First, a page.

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July 29, 2011

The Emergence of South Africa as a Consumer Health Power

Analyst Insight by Monica Feldman.

South africa South Africa has established very ambitious plans to sustain and improve its leadership in Africa through 2020. New governmental policies to boost productivity and job creation, along with increased investments in the pharmaceutical and healthcare industries are paving the path for success. We will investigate the latest developments affecting consumer health in South Africa.

National policies change the industry's landscape

The South African government implemented The New Path to Grow in 2009 aiming to create 100,000 new jobs by 2020. Part of this national policy was set to foster local production of pharmaceutical drugs to decrease the dependence on expensive drug imports that do not create jobs for the local economy.

Alternatively, the single exit price legislation (SEP) imposed by the Department of Health in 2004 has put considerable pressure on the margins of consumer health products. SEP sets strict price controls to secure the accessibility of affordable medicines, especially those that treat communicable diseases such as AIDS/HIV, malaria and tuberculosis.

SEP also applies to basic over-the-counter (OTC) drugs such as analgesics, cough, cold and digestive remedies, but not to herbal/traditional remedies, vitamins and dietary supplements that are not regulated as drugs. Manufacturers, distributors and pharmacies were hopeful that the government would increase SEP in 2011; however, the institution stated that no price increases should be expected during 2011 (government gazette 547, January 2011).

Finally, the Consumer Protection Act (CPA) established in 2008 went into full effect on 31 March 2011. The new legislation makes the supply chain of manufacturers, pharmacies and retailers liable for the safety and efficacy of herbal/traditional remedies, vitamins, dietary supplements and homoeopathic products sold to consumers. This initiative reinforces the use of Good Manufacturing Practices (GMPs) in South Africa.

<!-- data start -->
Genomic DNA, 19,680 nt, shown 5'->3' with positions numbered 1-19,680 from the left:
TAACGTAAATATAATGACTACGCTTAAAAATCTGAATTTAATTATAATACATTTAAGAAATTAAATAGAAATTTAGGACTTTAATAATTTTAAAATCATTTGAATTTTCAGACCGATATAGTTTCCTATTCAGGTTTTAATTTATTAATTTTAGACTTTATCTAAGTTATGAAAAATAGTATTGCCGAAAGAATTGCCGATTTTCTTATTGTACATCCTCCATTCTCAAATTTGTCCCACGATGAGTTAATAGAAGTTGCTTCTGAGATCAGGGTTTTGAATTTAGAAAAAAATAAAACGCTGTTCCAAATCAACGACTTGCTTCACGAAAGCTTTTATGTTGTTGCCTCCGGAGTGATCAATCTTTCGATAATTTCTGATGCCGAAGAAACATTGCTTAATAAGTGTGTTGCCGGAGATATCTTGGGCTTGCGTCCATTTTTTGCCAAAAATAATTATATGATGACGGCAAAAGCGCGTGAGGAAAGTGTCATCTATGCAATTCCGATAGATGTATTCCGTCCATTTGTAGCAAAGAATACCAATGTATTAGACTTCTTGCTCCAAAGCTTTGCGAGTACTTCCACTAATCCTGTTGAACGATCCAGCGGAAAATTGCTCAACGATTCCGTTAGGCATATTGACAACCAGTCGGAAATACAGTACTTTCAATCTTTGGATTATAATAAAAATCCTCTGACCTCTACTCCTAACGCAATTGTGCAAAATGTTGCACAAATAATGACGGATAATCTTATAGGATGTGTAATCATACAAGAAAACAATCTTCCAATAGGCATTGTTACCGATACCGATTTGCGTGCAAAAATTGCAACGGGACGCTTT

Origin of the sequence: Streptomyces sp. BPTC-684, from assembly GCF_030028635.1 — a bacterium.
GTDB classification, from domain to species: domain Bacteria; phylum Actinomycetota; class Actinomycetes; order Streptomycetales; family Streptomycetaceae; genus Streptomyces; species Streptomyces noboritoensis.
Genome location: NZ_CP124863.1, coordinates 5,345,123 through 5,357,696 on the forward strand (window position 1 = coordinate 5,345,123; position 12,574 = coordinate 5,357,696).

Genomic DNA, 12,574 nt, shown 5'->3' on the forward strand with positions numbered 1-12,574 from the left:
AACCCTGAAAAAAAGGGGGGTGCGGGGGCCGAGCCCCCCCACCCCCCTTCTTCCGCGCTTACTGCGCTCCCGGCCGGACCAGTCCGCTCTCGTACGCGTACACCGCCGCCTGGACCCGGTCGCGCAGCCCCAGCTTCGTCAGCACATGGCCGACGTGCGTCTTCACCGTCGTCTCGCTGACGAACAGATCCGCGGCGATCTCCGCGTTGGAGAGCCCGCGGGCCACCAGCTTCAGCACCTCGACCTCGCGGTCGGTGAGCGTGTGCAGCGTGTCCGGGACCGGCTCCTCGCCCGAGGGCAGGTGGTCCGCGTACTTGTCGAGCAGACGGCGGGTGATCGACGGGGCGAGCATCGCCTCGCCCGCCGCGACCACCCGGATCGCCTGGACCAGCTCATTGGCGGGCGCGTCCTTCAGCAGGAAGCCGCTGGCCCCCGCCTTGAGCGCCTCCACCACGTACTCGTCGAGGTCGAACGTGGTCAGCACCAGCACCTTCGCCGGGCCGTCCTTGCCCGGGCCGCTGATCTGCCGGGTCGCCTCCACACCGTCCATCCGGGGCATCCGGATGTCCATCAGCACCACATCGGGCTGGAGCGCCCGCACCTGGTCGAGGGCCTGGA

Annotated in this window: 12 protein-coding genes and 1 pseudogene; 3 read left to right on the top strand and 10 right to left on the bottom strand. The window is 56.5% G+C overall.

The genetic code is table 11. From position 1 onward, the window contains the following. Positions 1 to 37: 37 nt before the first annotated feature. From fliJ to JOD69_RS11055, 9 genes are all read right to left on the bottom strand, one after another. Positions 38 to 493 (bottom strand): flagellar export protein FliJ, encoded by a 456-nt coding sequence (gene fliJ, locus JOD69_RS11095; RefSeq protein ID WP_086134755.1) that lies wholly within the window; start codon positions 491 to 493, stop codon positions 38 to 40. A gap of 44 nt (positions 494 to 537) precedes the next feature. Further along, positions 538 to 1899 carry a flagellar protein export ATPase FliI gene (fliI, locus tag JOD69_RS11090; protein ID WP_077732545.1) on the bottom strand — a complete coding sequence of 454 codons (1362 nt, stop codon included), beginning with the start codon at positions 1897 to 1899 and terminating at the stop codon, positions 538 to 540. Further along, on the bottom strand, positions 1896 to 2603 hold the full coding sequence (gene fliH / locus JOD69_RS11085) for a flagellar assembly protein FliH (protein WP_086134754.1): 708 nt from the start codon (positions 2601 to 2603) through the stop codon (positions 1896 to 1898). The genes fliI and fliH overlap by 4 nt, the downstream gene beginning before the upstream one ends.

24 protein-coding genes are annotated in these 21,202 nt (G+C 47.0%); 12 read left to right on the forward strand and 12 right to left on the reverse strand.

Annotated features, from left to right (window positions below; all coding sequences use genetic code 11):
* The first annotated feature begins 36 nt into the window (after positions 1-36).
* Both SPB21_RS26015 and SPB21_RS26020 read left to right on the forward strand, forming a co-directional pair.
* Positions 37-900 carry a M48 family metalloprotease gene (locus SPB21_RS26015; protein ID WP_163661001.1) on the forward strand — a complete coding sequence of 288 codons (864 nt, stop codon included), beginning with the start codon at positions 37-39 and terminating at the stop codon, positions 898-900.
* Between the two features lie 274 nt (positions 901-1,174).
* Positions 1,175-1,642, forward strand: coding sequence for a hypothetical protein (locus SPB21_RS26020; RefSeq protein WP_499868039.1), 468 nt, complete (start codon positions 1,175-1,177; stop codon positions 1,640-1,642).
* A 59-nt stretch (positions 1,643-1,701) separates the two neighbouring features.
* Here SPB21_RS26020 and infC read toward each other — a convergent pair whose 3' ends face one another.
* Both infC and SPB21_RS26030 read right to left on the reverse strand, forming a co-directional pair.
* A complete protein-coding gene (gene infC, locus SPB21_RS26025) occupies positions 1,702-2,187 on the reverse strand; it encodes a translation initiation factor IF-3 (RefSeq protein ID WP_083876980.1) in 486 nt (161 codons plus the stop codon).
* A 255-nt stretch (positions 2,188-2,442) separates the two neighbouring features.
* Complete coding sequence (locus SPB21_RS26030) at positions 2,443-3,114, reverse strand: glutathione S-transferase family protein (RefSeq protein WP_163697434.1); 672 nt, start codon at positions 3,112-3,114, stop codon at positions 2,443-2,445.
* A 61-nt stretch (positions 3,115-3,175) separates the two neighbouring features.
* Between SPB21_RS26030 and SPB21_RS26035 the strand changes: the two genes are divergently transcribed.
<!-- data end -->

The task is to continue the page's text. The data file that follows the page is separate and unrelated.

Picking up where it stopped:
An Indian influx shapes the South African Landscape

The significant need for affordable medicines in the past decade has largely benefited the boom of Indian generic drug companies in South Africa. Ranbaxy SA, Cipla Medpro SA and Dr Reddy's Laboratories (Pty) Ltd are subsidiaries of powerful Indian generic drug manufacturers expanding into Africa. Indian companies find South Africa as an attractive platform for revenue expansion. Their presence has placed considerable pressure on local and multinational firms.

Ranbaxy invested US$30 million in 2010 for the establishment of a manufacturing facility that will supply OTC drugs such as analgesics, cough and cold remedies to the local market. In contrast, Cipla Medpro SA is mostly focused in biotechnology and prescription drugs. It seeks to expand its presence through pharmaceutical operations in oncology and expansion of its OTC business to improve future revenue.

Dr Reddy's Laboratories established a 60%-40% partnership with Venturepharm (Pty) Ltd, a local financial investment of J&J Group in 2004. In early 2011 it acquired Venturepharm's stake to expand sales in the areas of central nervous system (CNS), oncology and women's health. The company also distributes drugs from another Indian company, Zydus Cadila.

Another government initiative to possibly stir the competitive waters

In July 2011 the African National Congress (ANC) in South Africa made a call for the creation of a state-owned pharmaceutical company to secure the supply and access to critical and affordable medicines, mostly to help treat AIDS/HIV and other communicable diseases.

South African companies Aspen Pharmacare and Adcock Ingram already supply the government with such drugs. If a state-owned company is established, it can potentially hurt the revenues of South African companies. They will be forced to look into expanding their sales of prescription and/or OTC drugs, or in any case, invest in the geographic expansion outside South Africa to remain competitive.

Looking at the positive side, the South African companies could become partners with the government under this potentially new initiative. Consequently, the partnership could help secure future revenue for the local companies and deter the rising competition from low-priced generic drugs sold by Indian companies.

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